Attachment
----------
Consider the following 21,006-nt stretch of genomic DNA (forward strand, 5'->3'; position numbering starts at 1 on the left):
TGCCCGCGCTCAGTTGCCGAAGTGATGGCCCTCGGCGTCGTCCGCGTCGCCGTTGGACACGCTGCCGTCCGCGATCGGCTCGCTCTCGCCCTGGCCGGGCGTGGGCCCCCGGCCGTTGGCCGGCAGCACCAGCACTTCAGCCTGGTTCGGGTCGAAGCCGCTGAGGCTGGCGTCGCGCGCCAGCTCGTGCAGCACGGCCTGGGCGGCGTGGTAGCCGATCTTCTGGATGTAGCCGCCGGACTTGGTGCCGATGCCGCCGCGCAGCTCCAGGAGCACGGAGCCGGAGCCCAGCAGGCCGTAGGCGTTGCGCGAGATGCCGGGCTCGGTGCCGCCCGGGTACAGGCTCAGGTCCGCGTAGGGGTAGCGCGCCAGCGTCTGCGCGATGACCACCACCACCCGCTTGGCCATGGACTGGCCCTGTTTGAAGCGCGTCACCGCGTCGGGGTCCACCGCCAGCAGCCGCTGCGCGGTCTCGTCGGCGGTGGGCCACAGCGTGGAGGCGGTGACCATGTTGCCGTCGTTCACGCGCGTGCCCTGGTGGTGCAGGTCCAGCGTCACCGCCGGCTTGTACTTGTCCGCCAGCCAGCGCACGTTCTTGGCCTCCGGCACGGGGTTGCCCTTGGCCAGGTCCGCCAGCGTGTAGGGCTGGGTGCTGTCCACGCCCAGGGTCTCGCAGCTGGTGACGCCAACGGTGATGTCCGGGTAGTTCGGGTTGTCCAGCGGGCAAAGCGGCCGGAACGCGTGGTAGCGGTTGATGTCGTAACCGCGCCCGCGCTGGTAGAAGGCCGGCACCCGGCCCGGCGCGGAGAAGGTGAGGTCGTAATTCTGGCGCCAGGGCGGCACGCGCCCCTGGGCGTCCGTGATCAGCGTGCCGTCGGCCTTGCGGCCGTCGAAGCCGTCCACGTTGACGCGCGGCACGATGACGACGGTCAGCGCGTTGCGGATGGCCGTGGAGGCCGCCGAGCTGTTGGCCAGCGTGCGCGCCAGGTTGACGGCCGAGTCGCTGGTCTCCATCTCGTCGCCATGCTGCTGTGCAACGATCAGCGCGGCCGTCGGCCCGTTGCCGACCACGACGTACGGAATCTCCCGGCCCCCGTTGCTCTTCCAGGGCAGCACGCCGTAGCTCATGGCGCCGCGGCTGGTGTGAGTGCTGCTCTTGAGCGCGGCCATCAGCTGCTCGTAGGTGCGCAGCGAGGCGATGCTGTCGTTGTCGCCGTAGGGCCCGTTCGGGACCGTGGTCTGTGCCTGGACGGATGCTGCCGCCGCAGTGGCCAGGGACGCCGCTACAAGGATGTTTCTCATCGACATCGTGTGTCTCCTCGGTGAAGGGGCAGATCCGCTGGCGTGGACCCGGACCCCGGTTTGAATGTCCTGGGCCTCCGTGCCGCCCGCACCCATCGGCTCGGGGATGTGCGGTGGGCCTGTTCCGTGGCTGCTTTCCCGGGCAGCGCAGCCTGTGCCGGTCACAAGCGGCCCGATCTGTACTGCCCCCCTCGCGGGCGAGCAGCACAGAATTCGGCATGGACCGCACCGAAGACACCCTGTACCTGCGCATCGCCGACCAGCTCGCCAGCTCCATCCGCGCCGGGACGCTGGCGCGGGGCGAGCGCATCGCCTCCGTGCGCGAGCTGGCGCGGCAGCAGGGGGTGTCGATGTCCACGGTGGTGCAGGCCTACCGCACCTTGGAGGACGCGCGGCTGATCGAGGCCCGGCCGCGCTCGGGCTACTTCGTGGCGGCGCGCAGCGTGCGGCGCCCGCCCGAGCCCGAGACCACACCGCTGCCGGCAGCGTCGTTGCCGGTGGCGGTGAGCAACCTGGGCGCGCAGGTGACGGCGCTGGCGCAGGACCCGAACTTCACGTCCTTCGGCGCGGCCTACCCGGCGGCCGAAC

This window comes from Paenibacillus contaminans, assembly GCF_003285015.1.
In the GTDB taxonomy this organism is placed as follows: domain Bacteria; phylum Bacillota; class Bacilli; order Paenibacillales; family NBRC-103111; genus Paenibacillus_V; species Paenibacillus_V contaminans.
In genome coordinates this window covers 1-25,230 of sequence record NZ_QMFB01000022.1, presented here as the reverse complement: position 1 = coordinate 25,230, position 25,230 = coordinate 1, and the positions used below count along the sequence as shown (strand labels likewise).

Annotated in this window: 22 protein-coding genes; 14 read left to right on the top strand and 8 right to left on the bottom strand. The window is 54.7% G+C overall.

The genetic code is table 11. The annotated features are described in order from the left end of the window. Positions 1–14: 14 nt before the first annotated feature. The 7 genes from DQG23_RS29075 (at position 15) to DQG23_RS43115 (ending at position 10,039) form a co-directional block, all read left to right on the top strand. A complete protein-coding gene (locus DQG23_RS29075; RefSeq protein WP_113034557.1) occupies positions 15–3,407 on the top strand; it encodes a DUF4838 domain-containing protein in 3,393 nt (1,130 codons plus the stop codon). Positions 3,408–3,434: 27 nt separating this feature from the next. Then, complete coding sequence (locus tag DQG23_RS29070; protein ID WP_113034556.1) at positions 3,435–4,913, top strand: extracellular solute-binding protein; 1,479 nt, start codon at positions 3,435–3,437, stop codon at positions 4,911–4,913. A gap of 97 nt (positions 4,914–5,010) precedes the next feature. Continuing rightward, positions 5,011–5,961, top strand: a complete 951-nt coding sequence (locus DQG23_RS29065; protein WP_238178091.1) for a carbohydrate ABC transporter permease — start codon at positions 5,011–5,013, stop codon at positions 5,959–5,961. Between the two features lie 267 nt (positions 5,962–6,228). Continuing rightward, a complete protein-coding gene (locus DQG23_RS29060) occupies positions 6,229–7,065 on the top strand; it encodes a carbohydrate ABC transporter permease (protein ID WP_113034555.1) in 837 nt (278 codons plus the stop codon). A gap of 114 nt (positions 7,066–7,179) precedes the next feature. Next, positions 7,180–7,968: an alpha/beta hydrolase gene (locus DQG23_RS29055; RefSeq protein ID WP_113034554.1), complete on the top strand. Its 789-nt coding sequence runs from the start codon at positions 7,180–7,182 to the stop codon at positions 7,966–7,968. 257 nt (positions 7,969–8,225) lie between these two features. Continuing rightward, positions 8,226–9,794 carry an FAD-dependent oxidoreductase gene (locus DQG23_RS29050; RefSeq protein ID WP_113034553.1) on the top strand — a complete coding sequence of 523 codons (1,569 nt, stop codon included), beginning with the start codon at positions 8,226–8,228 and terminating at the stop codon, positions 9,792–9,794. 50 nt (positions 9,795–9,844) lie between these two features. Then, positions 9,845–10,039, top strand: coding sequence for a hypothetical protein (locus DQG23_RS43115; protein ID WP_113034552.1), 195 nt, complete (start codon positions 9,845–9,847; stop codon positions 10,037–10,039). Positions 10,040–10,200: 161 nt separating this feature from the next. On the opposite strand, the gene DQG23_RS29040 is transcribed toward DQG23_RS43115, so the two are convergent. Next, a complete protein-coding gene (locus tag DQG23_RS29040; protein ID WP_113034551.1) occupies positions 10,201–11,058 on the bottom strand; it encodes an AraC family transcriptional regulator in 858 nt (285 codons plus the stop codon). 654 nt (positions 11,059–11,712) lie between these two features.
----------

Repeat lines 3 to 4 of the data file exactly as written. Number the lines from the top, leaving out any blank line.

This window comes from Paenibacillus contaminans, assembly GCF_003285015.1.
In the GTDB taxonomy this organism is placed as follows: domain Bacteria; phylum Bacillota; class Bacilli; order Paenibacillales; family NBRC-103111; genus Paenibacillus_V; species Paenibacillus_V contaminans.